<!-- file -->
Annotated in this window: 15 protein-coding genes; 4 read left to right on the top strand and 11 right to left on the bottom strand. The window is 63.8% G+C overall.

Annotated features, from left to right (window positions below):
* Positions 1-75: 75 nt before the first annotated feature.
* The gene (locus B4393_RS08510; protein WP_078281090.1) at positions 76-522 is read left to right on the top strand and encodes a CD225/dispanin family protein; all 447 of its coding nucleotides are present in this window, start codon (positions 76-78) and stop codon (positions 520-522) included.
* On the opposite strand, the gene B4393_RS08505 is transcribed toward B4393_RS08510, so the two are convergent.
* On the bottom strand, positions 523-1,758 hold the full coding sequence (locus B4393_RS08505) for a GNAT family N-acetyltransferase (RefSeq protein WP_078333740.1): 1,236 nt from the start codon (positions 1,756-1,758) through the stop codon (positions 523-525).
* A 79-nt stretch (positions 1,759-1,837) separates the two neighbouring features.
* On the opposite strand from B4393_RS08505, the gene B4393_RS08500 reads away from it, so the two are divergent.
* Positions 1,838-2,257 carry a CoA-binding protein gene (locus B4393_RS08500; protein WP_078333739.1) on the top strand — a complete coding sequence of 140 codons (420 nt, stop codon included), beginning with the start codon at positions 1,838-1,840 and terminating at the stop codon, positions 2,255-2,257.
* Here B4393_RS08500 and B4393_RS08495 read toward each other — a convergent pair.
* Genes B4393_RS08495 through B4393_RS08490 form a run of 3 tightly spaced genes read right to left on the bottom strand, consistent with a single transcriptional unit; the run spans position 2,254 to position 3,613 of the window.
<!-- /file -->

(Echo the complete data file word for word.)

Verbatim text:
Annotated in this window: 15 protein-coding genes; 4 read left to right on the top strand and 11 right to left on the bottom strand. The window is 63.8% G+C overall.

Annotated features, from left to right (window positions below):
* Positions 1-75: 75 nt before the first annotated feature.
* The gene (locus B4393_RS08510; protein WP_078281090.1) at positions 76-522 is read left to right on the top strand and encodes a CD225/dispanin family protein; all 447 of its coding nucleotides are present in this window, start codon (positions 76-78) and stop codon (positions 520-522) included.
* On the opposite strand, the gene B4393_RS08505 is transcribed toward B4393_RS08510, so the two are convergent.
* On the bottom strand, positions 523-1,758 hold the full coding sequence (locus B4393_RS08505) for a GNAT family N-acetyltransferase (RefSeq protein WP_078333740.1): 1,236 nt from the start codon (positions 1,756-1,758) through the stop codon (positions 523-525).
* A 79-nt stretch (positions 1,759-1,837) separates the two neighbouring features.
* On the opposite strand from B4393_RS08505, the gene B4393_RS08500 reads away from it, so the two are divergent.
* Positions 1,838-2,257 carry a CoA-binding protein gene (locus B4393_RS08500; protein WP_078333739.1) on the top strand — a complete coding sequence of 140 codons (420 nt, stop codon included), beginning with the start codon at positions 1,838-1,840 and terminating at the stop codon, positions 2,255-2,257.
* Here B4393_RS08500 and B4393_RS08495 read toward each other — a convergent pair.
* Genes B4393_RS08495 through B4393_RS08490 form a run of 3 tightly spaced genes read right to left on the bottom strand, consistent with a single transcriptional unit; the run spans position 2,254 to position 3,613 of the window.